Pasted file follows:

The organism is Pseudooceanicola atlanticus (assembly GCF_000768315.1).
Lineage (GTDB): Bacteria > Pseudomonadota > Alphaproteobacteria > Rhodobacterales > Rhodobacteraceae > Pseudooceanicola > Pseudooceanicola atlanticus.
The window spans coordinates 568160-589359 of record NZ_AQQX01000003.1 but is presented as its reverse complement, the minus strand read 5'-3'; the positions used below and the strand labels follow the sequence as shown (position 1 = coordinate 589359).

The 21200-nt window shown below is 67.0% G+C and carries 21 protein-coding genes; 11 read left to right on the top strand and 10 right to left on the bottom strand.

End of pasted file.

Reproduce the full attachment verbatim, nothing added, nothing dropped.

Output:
The organism is Pseudooceanicola atlanticus (assembly GCF_000768315.1).
Lineage (GTDB): Bacteria > Pseudomonadota > Alphaproteobacteria > Rhodobacterales > Rhodobacteraceae > Pseudooceanicola > Pseudooceanicola atlanticus.
The window spans coordinates 568160-589359 of record NZ_AQQX01000003.1 but is presented as its reverse complement, the minus strand read 5'-3'; the positions used below and the strand labels follow the sequence as shown (position 1 = coordinate 589359).

The 21200-nt window shown below is 67.0% G+C and carries 21 protein-coding genes; 11 read left to right on the top strand and 10 right to left on the bottom strand.